Why We Clean
Cleaning gets a bum rap. Just try googling quotes about cleaning and you’ll find that most of them portray cleaning—specifically, house cleaning— negatively.
“I hate housework. You make the beds, you wash the dishes and six months later you have to start all over again. – Joan Rivers
“Housework can’t kill you, but why take the chance?” – Phyllis Diller
“We dream of having a clean house—but who dreams of actually doing the cleaning?” -Marcus Buckingham
While a couple of these quotes hopefully made you laugh (just a little?), they still highlight the negative association of cleaning. It’s an association that follows cleaning wherever it goes—at home, in the office, on vacation… This is largely why the profession also gets swallowed in a negative stigma.
But for those of us who have made a career cleaning up, it’s important to remember why we clean. Sure, it’s a job, but the work performed has many benefits that extend beyond a paycheck. Cleaning is a service that benefits anyone and everyone who steps into the building.
Why We Clean
We recently ran across a list from Dr. Michael Berry, an evangelist of the critical importance of cleaning. In a presentation to the Simon Institute, he shared the following list of the tangible and intangible benefits of facility cleaning:
- Reduces environmental risks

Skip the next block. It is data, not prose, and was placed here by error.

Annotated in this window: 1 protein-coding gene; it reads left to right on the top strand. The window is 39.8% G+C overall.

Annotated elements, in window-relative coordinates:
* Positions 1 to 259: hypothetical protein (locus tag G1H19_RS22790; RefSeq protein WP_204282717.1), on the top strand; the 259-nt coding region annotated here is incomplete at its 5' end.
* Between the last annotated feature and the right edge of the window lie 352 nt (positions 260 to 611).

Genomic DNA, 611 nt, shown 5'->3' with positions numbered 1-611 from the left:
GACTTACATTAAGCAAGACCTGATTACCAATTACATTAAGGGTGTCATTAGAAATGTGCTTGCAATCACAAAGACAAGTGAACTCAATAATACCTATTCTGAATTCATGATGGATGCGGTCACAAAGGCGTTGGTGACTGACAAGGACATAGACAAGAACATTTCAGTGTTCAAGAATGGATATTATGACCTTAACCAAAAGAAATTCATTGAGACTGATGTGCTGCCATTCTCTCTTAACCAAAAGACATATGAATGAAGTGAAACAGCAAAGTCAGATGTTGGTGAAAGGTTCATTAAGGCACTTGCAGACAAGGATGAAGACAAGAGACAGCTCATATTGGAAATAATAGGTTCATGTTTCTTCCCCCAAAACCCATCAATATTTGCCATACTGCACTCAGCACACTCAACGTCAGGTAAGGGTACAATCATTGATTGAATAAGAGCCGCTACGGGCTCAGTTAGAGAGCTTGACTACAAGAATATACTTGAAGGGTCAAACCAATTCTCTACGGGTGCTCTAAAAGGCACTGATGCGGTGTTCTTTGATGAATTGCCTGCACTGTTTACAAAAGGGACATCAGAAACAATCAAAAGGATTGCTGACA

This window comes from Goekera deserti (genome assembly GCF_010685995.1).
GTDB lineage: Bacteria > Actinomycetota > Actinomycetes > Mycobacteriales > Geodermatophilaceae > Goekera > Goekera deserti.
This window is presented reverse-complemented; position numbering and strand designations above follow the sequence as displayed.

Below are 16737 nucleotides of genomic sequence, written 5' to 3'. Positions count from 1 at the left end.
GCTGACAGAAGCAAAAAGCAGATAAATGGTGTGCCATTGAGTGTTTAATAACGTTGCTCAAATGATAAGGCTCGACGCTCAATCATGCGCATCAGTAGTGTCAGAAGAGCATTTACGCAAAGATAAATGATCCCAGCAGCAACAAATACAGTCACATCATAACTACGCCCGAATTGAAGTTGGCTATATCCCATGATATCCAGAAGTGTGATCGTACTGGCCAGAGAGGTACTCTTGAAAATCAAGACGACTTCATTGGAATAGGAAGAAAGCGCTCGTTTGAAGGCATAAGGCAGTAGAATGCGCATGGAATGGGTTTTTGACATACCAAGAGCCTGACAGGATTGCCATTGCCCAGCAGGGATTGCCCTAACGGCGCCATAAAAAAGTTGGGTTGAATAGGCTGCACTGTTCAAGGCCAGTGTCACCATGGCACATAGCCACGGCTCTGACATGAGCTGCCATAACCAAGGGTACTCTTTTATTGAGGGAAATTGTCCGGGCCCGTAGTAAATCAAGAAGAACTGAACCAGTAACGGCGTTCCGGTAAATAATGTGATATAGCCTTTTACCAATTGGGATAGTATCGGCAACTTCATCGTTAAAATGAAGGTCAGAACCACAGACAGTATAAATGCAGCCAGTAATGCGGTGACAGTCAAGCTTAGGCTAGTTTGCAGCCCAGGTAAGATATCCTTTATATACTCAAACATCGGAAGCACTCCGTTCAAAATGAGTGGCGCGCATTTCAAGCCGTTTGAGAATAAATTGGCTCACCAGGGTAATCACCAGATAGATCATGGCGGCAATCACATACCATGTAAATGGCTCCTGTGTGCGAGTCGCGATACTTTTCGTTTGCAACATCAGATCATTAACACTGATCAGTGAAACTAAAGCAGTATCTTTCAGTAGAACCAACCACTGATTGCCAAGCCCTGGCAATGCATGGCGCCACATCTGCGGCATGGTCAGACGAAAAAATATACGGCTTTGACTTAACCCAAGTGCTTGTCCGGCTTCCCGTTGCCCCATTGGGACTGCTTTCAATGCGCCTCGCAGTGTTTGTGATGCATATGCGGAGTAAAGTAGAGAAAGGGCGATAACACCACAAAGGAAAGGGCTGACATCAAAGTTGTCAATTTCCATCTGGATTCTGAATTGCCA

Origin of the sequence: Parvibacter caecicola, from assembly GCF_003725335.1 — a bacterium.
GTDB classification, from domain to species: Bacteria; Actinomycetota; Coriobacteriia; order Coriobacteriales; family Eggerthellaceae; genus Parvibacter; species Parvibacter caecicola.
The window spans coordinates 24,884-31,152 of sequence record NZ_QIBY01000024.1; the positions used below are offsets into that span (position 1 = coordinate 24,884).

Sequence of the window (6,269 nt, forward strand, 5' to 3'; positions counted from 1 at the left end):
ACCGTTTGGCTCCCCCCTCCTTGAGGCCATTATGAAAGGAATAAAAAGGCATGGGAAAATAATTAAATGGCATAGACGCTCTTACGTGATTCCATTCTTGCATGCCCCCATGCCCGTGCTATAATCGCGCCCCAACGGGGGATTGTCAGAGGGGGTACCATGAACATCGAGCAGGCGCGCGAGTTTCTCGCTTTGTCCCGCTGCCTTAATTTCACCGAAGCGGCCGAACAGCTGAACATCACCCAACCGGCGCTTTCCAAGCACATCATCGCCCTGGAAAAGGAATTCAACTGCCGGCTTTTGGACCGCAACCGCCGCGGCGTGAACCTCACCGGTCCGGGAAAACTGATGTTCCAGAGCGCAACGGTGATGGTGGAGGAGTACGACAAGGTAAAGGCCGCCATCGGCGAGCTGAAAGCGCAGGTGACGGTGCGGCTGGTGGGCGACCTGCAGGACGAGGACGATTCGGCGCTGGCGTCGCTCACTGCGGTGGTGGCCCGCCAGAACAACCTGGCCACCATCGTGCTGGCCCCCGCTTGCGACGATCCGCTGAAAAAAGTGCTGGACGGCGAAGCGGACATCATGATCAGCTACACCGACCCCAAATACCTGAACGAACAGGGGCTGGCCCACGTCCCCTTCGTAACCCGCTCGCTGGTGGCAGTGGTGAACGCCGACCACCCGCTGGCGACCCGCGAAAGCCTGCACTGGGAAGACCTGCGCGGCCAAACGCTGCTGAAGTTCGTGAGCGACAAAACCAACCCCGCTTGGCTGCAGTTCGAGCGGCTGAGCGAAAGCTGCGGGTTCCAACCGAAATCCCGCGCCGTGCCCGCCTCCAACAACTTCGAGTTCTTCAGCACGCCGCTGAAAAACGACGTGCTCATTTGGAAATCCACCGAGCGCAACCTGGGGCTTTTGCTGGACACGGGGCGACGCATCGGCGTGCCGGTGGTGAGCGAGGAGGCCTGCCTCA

- Creates a healthy condition
- Prevents Illness
- Provides living space
- Breaks the transmission chain of infectious agents
- Protects valuable materials
- Maintains the value of real estate
- Encourages “topophilia” or the love of place
- Instills ownership
- Promotes human dignity
- Shows you care
- Projects a professional image and promotes business success
- Enhances human productivity and reduces direct costs
- Prevents crisis and reduces the full range of costs
- Accents aesthetics
- Manages wastes and contributes to environmental protection
Dr. Berry’s assertions aren’t arbitrary claims. Several studies support his statements, also highlighting the health and business benefit effective cleaning:
- In restaurants, clean restrooms encourage patrons to spend more money
- In hotels, cleanliness is the single most important thing to guests
- Clean schools help students perform better
- Issues such as odors, dirty restrooms and dirty surfaces are shown to keep people from returning to a business
Sometimes we get so caught up in the daily routine of cleaning, that we forget to step back at the bigger picture of WHY we clean. And as the data shows, cleaning has big implications for not only people’s health, but also business.
So the next time someone asks you what you do for a living, tell them proudly that you’re in the professional cleaning industry. And keep our list handy so you’re always mindful of why what you do is so important.